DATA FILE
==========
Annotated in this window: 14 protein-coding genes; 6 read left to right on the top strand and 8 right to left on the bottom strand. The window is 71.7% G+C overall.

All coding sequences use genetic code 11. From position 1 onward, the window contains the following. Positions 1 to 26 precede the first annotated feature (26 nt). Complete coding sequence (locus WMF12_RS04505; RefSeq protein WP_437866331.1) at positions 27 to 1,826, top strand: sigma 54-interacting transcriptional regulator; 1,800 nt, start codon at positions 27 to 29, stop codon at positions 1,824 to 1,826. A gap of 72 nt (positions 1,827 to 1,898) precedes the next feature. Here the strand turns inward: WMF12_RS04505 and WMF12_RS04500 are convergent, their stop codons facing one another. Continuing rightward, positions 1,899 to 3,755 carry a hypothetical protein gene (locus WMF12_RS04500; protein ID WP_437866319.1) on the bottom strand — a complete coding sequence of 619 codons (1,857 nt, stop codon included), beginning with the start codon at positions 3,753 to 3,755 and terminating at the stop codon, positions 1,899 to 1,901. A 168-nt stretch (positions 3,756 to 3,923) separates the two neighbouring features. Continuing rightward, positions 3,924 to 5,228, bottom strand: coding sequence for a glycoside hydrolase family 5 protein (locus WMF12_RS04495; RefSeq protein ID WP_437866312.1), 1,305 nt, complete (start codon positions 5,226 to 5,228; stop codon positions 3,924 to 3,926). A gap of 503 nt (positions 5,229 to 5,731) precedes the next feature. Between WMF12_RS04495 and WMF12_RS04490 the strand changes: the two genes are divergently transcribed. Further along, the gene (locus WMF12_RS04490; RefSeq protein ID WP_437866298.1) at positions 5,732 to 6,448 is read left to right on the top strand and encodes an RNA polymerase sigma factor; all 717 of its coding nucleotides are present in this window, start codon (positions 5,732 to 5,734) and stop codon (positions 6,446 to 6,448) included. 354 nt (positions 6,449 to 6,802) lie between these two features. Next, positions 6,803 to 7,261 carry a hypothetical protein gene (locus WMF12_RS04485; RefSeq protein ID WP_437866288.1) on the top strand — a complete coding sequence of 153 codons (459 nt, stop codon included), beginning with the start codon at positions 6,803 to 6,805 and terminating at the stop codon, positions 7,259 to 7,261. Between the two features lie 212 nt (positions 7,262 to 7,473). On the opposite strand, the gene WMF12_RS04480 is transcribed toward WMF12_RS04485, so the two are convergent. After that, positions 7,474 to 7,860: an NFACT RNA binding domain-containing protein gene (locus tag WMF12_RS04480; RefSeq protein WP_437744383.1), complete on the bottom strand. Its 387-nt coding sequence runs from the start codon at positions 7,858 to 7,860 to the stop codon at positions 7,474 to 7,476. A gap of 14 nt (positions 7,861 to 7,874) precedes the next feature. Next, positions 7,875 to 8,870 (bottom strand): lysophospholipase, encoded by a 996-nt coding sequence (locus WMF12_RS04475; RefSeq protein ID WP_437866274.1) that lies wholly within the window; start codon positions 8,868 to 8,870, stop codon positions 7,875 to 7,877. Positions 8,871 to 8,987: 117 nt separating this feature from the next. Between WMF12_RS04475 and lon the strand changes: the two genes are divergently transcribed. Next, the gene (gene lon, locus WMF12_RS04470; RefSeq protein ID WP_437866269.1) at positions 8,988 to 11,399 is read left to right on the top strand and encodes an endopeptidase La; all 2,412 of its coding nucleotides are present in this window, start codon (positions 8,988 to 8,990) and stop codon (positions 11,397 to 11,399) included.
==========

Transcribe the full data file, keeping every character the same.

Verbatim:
Annotated in this window: 14 protein-coding genes; 6 read left to right on the top strand and 8 right to left on the bottom strand. The window is 71.7% G+C overall.

All coding sequences use genetic code 11. From position 1 onward, the window contains the following. Positions 1 to 26 precede the first annotated feature (26 nt). Complete coding sequence (locus WMF12_RS04505; RefSeq protein WP_437866331.1) at positions 27 to 1,826, top strand: sigma 54-interacting transcriptional regulator; 1,800 nt, start codon at positions 27 to 29, stop codon at positions 1,824 to 1,826. A gap of 72 nt (positions 1,827 to 1,898) precedes the next feature. Here the strand turns inward: WMF12_RS04505 and WMF12_RS04500 are convergent, their stop codons facing one another. Continuing rightward, positions 1,899 to 3,755 carry a hypothetical protein gene (locus WMF12_RS04500; protein ID WP_437866319.1) on the bottom strand — a complete coding sequence of 619 codons (1,857 nt, stop codon included), beginning with the start codon at positions 3,753 to 3,755 and terminating at the stop codon, positions 1,899 to 1,901. A 168-nt stretch (positions 3,756 to 3,923) separates the two neighbouring features. Continuing rightward, positions 3,924 to 5,228, bottom strand: coding sequence for a glycoside hydrolase family 5 protein (locus WMF12_RS04495; RefSeq protein ID WP_437866312.1), 1,305 nt, complete (start codon positions 5,226 to 5,228; stop codon positions 3,924 to 3,926). A gap of 503 nt (positions 5,229 to 5,731) precedes the next feature. Between WMF12_RS04495 and WMF12_RS04490 the strand changes: the two genes are divergently transcribed. Further along, the gene (locus WMF12_RS04490; RefSeq protein ID WP_437866298.1) at positions 5,732 to 6,448 is read left to right on the top strand and encodes an RNA polymerase sigma factor; all 717 of its coding nucleotides are present in this window, start codon (positions 5,732 to 5,734) and stop codon (positions 6,446 to 6,448) included. 354 nt (positions 6,449 to 6,802) lie between these two features. Next, positions 6,803 to 7,261 carry a hypothetical protein gene (locus WMF12_RS04485; RefSeq protein ID WP_437866288.1) on the top strand — a complete coding sequence of 153 codons (459 nt, stop codon included), beginning with the start codon at positions 6,803 to 6,805 and terminating at the stop codon, positions 7,259 to 7,261. Between the two features lie 212 nt (positions 7,262 to 7,473). On the opposite strand, the gene WMF12_RS04480 is transcribed toward WMF12_RS04485, so the two are convergent. After that, positions 7,474 to 7,860: an NFACT RNA binding domain-containing protein gene (locus tag WMF12_RS04480; RefSeq protein WP_437744383.1), complete on the bottom strand. Its 387-nt coding sequence runs from the start codon at positions 7,858 to 7,860 to the stop codon at positions 7,474 to 7,476. A gap of 14 nt (positions 7,861 to 7,874) precedes the next feature. Next, positions 7,875 to 8,870 (bottom strand): lysophospholipase, encoded by a 996-nt coding sequence (locus WMF12_RS04475; RefSeq protein ID WP_437866274.1) that lies wholly within the window; start codon positions 8,868 to 8,870, stop codon positions 7,875 to 7,877. Positions 8,871 to 8,987: 117 nt separating this feature from the next. Between WMF12_RS04475 and lon the strand changes: the two genes are divergently transcribed. Next, the gene (gene lon, locus WMF12_RS04470; RefSeq protein ID WP_437866269.1) at positions 8,988 to 11,399 is read left to right on the top strand and encodes an endopeptidase La; all 2,412 of its coding nucleotides are present in this window, start codon (positions 8,988 to 8,990) and stop codon (positions 11,397 to 11,399) included.